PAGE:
OMD Raw in Viewer 2

Discussion in 'Image Processing' started by Antonio, Jan 13, 2013.

  1. Antonio

    Antonio Mu-43 Regular

    98
    Jun 27, 2011
    Sao Paulo, Brazil
    I decided to work on some raw images in Viewer 2 this morning but I have one initial doubt.

    The pictures were taken as raw + jpeg but when I display them side by side they look identical. Shouldn't the raw version be a (how to put it) raw image and the jpeg be a processed image with different appearance as to white balance, sharpening, noise reduction and so forth? Is there any setting in Viewer 2 that I am messing with?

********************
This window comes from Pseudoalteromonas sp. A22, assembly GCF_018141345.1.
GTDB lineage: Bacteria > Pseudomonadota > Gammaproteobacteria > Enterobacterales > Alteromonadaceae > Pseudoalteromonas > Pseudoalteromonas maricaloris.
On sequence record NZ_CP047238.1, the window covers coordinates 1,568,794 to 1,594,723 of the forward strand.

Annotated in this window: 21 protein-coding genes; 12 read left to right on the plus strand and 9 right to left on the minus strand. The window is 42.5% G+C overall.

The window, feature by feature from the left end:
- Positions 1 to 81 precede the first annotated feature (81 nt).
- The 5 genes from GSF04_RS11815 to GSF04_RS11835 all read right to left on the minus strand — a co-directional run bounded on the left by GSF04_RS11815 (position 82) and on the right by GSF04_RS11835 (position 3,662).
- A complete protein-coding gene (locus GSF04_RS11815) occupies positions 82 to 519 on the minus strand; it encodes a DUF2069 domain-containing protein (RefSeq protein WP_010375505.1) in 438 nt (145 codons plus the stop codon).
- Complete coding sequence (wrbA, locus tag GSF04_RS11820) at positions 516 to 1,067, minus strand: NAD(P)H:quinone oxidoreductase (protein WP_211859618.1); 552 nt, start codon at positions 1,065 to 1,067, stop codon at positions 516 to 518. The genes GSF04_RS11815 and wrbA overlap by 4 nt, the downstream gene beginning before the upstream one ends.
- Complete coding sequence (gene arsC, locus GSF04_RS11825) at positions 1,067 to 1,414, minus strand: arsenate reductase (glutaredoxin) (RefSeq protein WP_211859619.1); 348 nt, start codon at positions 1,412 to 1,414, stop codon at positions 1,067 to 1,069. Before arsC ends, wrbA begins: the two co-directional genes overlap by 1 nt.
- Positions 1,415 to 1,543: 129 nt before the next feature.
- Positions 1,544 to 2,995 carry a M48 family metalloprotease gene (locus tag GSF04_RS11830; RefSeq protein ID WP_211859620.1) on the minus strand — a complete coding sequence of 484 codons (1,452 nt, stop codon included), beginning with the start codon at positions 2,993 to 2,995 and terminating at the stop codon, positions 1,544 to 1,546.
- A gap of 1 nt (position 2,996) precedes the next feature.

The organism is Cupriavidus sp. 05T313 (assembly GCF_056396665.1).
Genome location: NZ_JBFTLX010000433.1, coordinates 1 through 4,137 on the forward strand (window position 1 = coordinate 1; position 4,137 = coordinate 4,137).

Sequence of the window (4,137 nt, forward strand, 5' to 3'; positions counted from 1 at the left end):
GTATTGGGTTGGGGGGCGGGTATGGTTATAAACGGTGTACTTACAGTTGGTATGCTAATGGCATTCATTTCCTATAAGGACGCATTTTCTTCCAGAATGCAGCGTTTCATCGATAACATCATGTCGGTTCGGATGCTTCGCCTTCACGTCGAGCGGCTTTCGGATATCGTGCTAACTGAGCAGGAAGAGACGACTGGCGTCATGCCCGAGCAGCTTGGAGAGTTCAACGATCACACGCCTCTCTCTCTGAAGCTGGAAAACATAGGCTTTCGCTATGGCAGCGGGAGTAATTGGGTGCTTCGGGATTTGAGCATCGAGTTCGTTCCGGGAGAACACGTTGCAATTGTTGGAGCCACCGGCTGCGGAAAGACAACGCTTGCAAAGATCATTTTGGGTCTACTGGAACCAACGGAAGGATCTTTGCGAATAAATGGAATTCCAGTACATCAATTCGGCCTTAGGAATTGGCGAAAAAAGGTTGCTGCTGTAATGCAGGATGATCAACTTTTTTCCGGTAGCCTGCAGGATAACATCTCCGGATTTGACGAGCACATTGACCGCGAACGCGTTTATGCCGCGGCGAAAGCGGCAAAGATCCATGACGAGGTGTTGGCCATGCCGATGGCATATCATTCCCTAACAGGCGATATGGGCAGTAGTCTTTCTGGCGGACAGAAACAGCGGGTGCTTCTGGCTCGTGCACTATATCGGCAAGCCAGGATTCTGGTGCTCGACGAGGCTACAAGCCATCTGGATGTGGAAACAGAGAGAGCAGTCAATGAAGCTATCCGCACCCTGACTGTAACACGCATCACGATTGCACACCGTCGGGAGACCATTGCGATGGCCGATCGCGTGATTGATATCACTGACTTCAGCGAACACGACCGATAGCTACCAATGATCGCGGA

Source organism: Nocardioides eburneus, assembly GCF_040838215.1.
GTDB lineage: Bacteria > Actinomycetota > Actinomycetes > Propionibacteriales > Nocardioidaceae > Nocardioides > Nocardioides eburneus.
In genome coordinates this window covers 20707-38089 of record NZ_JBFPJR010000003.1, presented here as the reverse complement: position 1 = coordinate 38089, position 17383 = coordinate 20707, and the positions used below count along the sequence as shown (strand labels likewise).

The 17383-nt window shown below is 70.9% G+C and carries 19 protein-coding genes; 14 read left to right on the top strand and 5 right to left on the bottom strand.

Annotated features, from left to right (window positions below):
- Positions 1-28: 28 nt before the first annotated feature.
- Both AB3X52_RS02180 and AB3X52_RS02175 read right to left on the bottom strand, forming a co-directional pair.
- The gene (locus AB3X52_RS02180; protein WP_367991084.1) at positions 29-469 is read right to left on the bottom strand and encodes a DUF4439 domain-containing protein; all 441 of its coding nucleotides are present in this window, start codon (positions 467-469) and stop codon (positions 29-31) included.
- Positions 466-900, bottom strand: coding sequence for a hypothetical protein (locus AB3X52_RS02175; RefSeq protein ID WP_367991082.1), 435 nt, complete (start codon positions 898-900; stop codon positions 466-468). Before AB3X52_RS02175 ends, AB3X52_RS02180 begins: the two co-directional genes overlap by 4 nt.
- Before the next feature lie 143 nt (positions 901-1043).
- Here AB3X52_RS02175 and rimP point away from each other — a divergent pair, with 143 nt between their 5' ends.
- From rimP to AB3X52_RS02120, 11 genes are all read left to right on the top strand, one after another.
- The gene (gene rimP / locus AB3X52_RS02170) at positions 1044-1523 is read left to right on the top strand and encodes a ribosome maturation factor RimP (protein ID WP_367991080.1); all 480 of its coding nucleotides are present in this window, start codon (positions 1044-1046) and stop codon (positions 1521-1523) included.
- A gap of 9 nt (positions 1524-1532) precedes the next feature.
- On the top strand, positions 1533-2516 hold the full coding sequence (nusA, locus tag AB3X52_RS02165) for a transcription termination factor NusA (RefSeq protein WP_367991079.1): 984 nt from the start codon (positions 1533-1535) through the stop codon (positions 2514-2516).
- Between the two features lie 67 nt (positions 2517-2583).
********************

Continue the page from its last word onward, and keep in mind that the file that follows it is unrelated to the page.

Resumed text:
2. dhazeghi

    dhazeghi Mu-43 Hall of Famer

    Aug 6, 2010
    San Jose, CA
    Dara
    Not by default, no. By default, Viewer is intended to mimic the in-camera processing as closely as possible. There are many settings that you can change - everything from WB to the tone curve. As which ones you should change, that's really image-specific.

    The main value of RAW is that it allows you to process with different software and/or different settings and get better quality.
     
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  3. Lawrence A.

    Lawrence A. Mu-43 All-Pro

    Mar 14, 2012
    New Mexico
    Larry
    Same answer as Dara's above. When you first open the raw file in Studio, it will have most of the settings you've applied in camera to the jpeg. They can all be changed, however.